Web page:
In my opinion, you ought to go out and buy this!<grin>.

(well, I do admit that the bouzouki on Reunion Hill is too noticeable for me - and I miss the world percussion provided by Carol Steele on the live tours. But these are minor slivers in the overall impact of the album!)

And, as a humorous closing comment - designed to introduce you to yet another musician: With all this introduction of new-to- the-listener singer/songwriters and their material, Joan had better watch out - she'll soon gain a reputation similar to that of Christine Lavin! Amazing musician who must devote as much of her energy to assisting, coaching, and promoting independent singer/songwriter/musicians as her own work. Course, thinking a bit here - Christine will always stay in the lead; I doubt Joan can toss flaming batons well!! ... at all???

Can't quite leave the year 1997 without mentioning listening items frequenting my CD player at the "year-end holiday season":

Susan McKeown: Through the Bitter Frost and Snow - 1-800-PRIME CD, 1997.

Susan, Lindsey Horner and guest musicians perform a mix of original and traditional winter songs. Traditional in the early-Celtic/British, not "U.S. Christmas carols".

Priscilla Herdman, Anne Hills, Cindy Mangsen: Voices of Winter - Gadfly Records, 1997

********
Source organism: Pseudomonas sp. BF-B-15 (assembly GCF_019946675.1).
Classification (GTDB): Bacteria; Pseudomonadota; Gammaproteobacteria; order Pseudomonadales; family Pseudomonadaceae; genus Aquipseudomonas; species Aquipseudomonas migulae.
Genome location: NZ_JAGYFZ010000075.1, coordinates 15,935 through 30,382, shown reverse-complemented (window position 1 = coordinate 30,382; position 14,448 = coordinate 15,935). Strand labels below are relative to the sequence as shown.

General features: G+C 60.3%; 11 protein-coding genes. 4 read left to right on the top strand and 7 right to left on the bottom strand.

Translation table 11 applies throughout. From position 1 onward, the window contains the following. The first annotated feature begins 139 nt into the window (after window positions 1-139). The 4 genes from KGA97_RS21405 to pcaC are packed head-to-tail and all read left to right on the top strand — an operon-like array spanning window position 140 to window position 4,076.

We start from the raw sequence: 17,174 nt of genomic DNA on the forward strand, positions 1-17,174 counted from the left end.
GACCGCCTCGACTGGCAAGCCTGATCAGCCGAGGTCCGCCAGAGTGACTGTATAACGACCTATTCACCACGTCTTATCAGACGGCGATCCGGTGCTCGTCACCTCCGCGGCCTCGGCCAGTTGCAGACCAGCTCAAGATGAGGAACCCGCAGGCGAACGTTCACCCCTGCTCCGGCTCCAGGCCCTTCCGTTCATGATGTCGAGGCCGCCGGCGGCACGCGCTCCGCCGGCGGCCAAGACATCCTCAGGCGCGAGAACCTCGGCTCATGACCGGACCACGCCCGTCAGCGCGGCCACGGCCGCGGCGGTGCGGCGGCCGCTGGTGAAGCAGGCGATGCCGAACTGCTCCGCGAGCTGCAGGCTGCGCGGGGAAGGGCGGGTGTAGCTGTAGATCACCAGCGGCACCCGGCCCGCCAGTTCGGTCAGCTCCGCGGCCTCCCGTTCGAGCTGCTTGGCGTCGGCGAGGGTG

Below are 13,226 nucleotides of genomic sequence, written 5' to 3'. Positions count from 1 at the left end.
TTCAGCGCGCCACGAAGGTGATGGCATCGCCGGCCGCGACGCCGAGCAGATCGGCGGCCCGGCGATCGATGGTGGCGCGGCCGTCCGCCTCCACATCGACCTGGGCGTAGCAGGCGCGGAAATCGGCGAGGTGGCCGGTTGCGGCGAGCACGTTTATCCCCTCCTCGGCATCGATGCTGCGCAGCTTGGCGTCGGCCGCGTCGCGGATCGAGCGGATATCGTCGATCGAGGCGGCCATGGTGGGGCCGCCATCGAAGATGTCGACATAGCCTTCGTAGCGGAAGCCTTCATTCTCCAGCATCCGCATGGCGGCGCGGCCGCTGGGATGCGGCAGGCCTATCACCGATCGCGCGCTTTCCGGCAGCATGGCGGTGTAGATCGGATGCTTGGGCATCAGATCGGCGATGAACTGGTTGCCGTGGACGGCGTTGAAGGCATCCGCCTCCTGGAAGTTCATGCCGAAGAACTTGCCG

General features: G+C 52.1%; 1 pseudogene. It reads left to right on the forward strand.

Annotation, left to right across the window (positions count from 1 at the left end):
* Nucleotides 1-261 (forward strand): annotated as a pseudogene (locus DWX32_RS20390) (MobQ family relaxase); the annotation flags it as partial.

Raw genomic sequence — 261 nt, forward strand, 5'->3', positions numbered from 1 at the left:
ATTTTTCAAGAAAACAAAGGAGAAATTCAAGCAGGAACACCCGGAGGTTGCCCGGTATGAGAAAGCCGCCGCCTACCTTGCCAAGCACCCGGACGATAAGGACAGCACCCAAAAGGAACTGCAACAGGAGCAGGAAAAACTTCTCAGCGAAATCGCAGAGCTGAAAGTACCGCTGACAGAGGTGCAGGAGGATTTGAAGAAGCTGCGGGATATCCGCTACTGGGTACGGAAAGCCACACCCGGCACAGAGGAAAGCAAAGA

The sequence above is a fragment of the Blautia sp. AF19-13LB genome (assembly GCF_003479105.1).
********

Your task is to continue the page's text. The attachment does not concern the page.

Again, a winter album, not a Christmas album - although containing more traditional (again defined as with Bitter Frost and Snow) than contemporary material - and some of the contemporary from writers/musicians such as Jean Ritchie and Jack Hardy, whose compositions are difficult to distinguish from traditional. Wonderful vocal harmonies from these three women, who perform solo, but have also been performing together in a musical partnership since the early 1990s. (I do admit that "The Frozen Logger/Proper Cup of Coffee" rather throws off the atmosphere - but, of course, that is why we have personal musical tastes - and CD players are programmable!).

The Soul of Christmas: a Celtic Music Celebration with Thomas Moore - Upaya/Tommy Boy 1997.

Yes, Carolyn listens to traditional American Carols as well ...oops! well, perhaps American & European carols - but titles more associated with Christmas. Prepared as a multimedia piece by inspirational writer Thomas Moore, this consists of two CDs (a music recording and a spoken word recording) packaged with a book of inspirational writing - plus a television version was aired on US PBS stations during the winter pledge breaks (although not here in Chicago). A marvellous collection of singers and musicians. Although titled Celtic, the voices contributing to this recording range from Nikki Matheson, Susan McKeown, Cathie Ryan and Liam Tiernan to Mary Fahl (formerly of October Project) and Kathy Mattea accompanied by Dougie MacLean. Plus the music of Scottish fiddler, Johnny Cunningham. (The televised programme included appearances by Iris Dement and Canadian Jane Siberry).

Jane Siberry: Child (Music for the Christmas Season) - Sheeba, 1997.

Compiled from two nights' performances at The Bottom Line in New York City during December of 1996. Arrangements on the two CDs range from spare to complex, including spoken word pieces, as Jane explores Christmas songs from around the world.